Vocal Arts 2011-12 Season Preview

Our picks for most intriguing vocal recitals in the coming year
Soprano Anna Caterina Antonacci has performed a number of works by 17th and 18th century composers over the years. Photograph courtesy of Serge Derossi/Naïve

The difference between a song recital and opera is somewhat like the difference between reading a gripping novel and seeing the same novel made into a flashy movie: If you’re a book person, you may be a song recital person, too. In few other art forms can you hear a beautiful voice quite so close and concentrated on meaningful words in poetic form. Washingtonians who are adherents of the song recital, as well as those who might think they are, should know about the fine series of recitals presented by Vocal Arts DC.

From the seven recitals of the upcoming 2011-12 season, the three obvious top choices begin with the opening concert by bass-baritone Eric Owens (September 10), at George Washington University’s Marvin Center Theater. Owens has a smooth, puissant voice matched by an ease of musicality, which those who saw him in last year’s revival of Porgy and Bess at Washington National Opera will recall. Our other picks would be the incandescent Italian soprano Anna Caterina Antonacci (April 11) and the rakish bass-baritone Gidon Saks (May 30), both in the series’ regular venue, the Kennedy Center Terrace Theater. If you are really into song recitals, other concerts will be worth the full subscription: We’ve heard good things about baritone Mathias Hausmann (October 12), and if Graham Johnson believes in soprano Lydia Teuscher (January 26), then we’re all ears.

Other vocal events not to miss next season—all presented by different organizations in the Kennedy Center Terrace Theater—include a performance of Schubert’s song cycle Winterreise, with the superb baritone Matthias Goerne and Christoph Eschenbach at the piano (March 5); Ute Lemper in a program of cabaret chansons from Berlin and Paris, with the Vogler String Quartet (March 19); more cabaret songs, by Weill, to go with Schoenberg’s hallucinatory Pierrot Lunaire, featuring soprano Lucy Shelton (April 3). For your Baroque fix, try the superb period-instrument ensemble Opera Lafayette, performing a program of 17th- and 18th-century music with tenor Jean-Paul Fouchécourt and soprano Gaële LeRoi (October 24, KenCen Terrace Theater). And speaking of rare operas, Opera Lafayette’s concert performances of complete operas are both worth hearing next season: Pierre-Alexandre Monsigny’s Le Roi et le fermier (January 21) and Giovanni Paisiello’s Il Barbiere di Siviglia (April 14 and 15)—the latter was the first operatic adaptation of Beaumarchais’s play The Barber of Seville to enjoy widespread success, three decades before Rossini’s.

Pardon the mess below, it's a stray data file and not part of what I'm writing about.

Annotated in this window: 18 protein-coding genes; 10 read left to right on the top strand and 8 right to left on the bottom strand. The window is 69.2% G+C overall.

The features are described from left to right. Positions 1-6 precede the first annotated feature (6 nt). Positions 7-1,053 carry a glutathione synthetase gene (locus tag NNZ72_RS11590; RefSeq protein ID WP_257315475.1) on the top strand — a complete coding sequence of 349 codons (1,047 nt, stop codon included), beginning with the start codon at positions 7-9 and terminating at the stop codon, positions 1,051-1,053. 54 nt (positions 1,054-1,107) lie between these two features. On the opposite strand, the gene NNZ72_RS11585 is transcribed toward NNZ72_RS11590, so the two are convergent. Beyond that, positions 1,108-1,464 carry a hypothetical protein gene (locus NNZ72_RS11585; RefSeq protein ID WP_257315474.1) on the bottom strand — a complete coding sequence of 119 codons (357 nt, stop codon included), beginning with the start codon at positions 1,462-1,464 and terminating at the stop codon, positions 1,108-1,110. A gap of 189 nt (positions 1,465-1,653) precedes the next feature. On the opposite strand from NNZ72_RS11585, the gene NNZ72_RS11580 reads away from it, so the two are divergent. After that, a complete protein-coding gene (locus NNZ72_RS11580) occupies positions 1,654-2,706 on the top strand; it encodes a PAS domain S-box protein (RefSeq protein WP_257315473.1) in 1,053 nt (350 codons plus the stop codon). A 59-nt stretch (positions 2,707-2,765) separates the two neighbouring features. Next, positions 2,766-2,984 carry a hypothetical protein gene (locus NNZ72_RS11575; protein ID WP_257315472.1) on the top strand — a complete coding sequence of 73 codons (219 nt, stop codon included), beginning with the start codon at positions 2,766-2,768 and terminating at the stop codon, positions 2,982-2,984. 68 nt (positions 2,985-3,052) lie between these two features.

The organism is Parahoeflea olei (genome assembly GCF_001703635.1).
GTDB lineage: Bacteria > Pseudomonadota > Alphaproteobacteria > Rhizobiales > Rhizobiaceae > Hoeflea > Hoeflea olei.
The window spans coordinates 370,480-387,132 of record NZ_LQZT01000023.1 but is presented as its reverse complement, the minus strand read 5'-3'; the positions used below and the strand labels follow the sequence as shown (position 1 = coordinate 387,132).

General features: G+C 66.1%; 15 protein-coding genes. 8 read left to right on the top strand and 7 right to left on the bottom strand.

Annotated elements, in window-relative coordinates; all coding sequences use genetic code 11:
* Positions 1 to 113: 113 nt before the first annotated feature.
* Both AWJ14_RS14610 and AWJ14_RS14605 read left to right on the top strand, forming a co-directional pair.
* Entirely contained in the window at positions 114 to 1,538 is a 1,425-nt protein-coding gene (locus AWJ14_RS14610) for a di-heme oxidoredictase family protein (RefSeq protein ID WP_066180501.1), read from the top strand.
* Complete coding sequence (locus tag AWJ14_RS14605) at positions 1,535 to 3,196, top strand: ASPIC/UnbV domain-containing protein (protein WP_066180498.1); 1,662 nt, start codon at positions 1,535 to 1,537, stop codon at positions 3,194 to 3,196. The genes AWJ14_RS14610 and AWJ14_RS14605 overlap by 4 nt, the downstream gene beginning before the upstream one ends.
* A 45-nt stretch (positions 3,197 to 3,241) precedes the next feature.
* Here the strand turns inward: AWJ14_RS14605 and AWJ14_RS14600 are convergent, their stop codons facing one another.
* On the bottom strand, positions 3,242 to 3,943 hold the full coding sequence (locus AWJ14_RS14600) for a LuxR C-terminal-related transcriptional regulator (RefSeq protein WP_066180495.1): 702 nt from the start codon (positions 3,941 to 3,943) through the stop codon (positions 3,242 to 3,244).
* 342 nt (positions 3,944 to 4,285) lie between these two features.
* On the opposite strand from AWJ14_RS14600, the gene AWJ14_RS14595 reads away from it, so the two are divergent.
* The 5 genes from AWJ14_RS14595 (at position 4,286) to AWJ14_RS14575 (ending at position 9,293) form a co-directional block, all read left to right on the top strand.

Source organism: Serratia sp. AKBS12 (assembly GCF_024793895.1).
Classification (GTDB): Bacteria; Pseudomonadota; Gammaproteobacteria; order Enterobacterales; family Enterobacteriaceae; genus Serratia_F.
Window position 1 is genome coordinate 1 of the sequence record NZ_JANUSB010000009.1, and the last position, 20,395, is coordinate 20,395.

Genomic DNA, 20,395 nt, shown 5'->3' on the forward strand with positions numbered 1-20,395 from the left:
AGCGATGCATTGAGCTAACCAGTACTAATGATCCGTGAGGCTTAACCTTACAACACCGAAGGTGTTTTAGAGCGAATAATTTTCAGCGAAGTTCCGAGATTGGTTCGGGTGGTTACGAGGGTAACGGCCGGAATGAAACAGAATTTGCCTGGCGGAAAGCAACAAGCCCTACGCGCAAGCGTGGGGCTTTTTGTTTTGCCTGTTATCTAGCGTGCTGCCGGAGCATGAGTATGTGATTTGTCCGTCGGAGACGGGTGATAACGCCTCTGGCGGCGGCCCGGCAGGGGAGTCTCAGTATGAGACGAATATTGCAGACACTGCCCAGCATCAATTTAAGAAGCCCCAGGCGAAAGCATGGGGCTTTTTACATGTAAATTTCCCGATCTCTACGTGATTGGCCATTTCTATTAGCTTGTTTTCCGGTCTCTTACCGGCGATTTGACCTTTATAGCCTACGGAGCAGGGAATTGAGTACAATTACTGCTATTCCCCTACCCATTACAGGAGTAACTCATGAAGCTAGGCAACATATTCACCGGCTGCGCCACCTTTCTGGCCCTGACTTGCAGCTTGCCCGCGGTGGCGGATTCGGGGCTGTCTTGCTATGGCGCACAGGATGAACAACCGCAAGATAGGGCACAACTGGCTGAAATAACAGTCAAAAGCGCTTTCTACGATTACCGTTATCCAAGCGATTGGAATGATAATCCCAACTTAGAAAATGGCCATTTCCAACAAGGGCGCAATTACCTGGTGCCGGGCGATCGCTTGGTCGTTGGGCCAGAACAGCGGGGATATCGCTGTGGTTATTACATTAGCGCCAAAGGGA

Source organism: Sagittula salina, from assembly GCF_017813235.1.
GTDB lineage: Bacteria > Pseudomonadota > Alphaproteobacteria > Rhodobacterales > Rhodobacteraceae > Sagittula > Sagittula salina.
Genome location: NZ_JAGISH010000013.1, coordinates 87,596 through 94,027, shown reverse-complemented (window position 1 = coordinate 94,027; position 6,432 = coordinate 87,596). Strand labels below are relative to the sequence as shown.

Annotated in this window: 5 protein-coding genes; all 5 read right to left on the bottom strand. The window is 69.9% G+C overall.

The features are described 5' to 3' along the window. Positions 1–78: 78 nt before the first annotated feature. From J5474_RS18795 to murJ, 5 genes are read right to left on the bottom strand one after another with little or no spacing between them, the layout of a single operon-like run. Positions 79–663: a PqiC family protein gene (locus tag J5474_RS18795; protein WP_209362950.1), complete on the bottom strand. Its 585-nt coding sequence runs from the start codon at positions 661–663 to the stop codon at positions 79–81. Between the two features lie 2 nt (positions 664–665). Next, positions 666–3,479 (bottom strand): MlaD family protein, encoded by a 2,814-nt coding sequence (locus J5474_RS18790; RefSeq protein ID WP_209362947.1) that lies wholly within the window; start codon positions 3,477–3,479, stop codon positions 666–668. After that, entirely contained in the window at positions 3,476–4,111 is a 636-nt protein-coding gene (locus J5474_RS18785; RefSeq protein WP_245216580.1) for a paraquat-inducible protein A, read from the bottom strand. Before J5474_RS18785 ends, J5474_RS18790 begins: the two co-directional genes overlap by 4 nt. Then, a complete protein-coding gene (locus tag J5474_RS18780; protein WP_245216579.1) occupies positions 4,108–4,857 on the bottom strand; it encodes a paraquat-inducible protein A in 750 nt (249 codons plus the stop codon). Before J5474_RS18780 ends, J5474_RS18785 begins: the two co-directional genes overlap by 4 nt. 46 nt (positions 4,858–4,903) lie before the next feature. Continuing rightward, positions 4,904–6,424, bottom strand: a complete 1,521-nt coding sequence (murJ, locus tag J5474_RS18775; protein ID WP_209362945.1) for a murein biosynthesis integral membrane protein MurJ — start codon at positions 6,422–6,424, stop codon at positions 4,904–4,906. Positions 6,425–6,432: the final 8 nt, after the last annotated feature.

More intriguing vocal performances to consider include songs by Charles Ives, with baritone William Sharp and pianist Jeremy Denk, as well as other music with the Post-Classical Ensemble (November 3, Music Center at Strathmore), part of the larger Ives Project; husband and wife team William Bolcom and Joan Morris singing Broadway, vaudeville, and contemporary songs (April 19, Mansion at Strathmore); and baritone Wolfgang Holzmair with pianist Russell Ryan (February 26, Shriver Hall in Baltimore).

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